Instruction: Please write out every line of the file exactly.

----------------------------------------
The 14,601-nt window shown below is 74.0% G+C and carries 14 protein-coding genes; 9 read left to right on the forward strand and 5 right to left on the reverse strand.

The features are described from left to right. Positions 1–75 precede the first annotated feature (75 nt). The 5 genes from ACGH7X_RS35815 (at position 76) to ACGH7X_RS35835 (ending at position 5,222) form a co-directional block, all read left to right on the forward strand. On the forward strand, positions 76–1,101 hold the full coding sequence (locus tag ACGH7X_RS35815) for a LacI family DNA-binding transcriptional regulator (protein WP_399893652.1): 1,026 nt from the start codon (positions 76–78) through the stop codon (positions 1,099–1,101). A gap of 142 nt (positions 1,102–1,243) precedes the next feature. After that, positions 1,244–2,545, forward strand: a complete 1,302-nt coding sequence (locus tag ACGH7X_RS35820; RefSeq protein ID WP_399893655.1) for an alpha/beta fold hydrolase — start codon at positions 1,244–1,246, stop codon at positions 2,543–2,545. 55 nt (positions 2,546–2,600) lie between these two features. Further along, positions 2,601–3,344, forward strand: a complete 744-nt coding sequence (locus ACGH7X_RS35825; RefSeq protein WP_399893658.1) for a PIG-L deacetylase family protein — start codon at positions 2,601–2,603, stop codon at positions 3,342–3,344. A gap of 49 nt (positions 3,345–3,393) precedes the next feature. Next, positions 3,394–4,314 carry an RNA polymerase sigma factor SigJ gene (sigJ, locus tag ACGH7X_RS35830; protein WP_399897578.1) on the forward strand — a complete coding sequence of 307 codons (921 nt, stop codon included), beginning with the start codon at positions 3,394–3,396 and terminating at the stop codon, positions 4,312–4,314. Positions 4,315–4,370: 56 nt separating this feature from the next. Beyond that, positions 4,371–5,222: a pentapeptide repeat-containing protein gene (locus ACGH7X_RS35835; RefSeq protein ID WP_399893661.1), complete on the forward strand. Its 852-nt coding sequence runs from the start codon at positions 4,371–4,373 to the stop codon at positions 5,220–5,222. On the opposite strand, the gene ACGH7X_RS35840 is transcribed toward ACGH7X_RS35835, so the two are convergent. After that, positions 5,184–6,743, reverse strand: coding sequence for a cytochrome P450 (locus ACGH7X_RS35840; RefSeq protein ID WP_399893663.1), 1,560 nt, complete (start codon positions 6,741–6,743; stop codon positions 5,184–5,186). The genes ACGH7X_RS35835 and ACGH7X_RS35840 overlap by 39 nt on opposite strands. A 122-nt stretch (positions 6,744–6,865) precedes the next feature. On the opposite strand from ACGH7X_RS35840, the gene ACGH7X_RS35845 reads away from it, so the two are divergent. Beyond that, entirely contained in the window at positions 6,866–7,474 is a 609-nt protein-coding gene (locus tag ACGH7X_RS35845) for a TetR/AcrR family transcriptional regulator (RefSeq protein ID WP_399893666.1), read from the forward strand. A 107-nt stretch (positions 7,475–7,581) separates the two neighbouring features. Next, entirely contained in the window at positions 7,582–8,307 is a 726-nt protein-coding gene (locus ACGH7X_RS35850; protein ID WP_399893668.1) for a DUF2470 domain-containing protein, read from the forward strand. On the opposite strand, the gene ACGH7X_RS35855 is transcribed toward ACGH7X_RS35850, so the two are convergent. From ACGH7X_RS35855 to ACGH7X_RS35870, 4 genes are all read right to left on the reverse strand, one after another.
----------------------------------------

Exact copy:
The 14,601-nt window shown below is 74.0% G+C and carries 14 protein-coding genes; 9 read left to right on the forward strand and 5 right to left on the reverse strand.

The features are described from left to right. Positions 1–75 precede the first annotated feature (75 nt). The 5 genes from ACGH7X_RS35815 (at position 76) to ACGH7X_RS35835 (ending at position 5,222) form a co-directional block, all read left to right on the forward strand. On the forward strand, positions 76–1,101 hold the full coding sequence (locus tag ACGH7X_RS35815) for a LacI family DNA-binding transcriptional regulator (protein WP_399893652.1): 1,026 nt from the start codon (positions 76–78) through the stop codon (positions 1,099–1,101). A gap of 142 nt (positions 1,102–1,243) precedes the next feature. After that, positions 1,244–2,545, forward strand: a complete 1,302-nt coding sequence (locus tag ACGH7X_RS35820; RefSeq protein ID WP_399893655.1) for an alpha/beta fold hydrolase — start codon at positions 1,244–1,246, stop codon at positions 2,543–2,545. 55 nt (positions 2,546–2,600) lie between these two features. Further along, positions 2,601–3,344, forward strand: a complete 744-nt coding sequence (locus ACGH7X_RS35825; RefSeq protein WP_399893658.1) for a PIG-L deacetylase family protein — start codon at positions 2,601–2,603, stop codon at positions 3,342–3,344. A gap of 49 nt (positions 3,345–3,393) precedes the next feature. Next, positions 3,394–4,314 carry an RNA polymerase sigma factor SigJ gene (sigJ, locus tag ACGH7X_RS35830; protein WP_399897578.1) on the forward strand — a complete coding sequence of 307 codons (921 nt, stop codon included), beginning with the start codon at positions 3,394–3,396 and terminating at the stop codon, positions 4,312–4,314. Positions 4,315–4,370: 56 nt separating this feature from the next. Beyond that, positions 4,371–5,222: a pentapeptide repeat-containing protein gene (locus ACGH7X_RS35835; RefSeq protein ID WP_399893661.1), complete on the forward strand. Its 852-nt coding sequence runs from the start codon at positions 4,371–4,373 to the stop codon at positions 5,220–5,222. On the opposite strand, the gene ACGH7X_RS35840 is transcribed toward ACGH7X_RS35835, so the two are convergent. After that, positions 5,184–6,743, reverse strand: coding sequence for a cytochrome P450 (locus ACGH7X_RS35840; RefSeq protein ID WP_399893663.1), 1,560 nt, complete (start codon positions 6,741–6,743; stop codon positions 5,184–5,186). The genes ACGH7X_RS35835 and ACGH7X_RS35840 overlap by 39 nt on opposite strands. A 122-nt stretch (positions 6,744–6,865) precedes the next feature. On the opposite strand from ACGH7X_RS35840, the gene ACGH7X_RS35845 reads away from it, so the two are divergent. Beyond that, entirely contained in the window at positions 6,866–7,474 is a 609-nt protein-coding gene (locus tag ACGH7X_RS35845) for a TetR/AcrR family transcriptional regulator (RefSeq protein ID WP_399893666.1), read from the forward strand. A 107-nt stretch (positions 7,475–7,581) separates the two neighbouring features. Next, entirely contained in the window at positions 7,582–8,307 is a 726-nt protein-coding gene (locus ACGH7X_RS35850; protein ID WP_399893668.1) for a DUF2470 domain-containing protein, read from the forward strand. On the opposite strand, the gene ACGH7X_RS35855 is transcribed toward ACGH7X_RS35850, so the two are convergent. From ACGH7X_RS35855 to ACGH7X_RS35870, 4 genes are all read right to left on the reverse strand, one after another.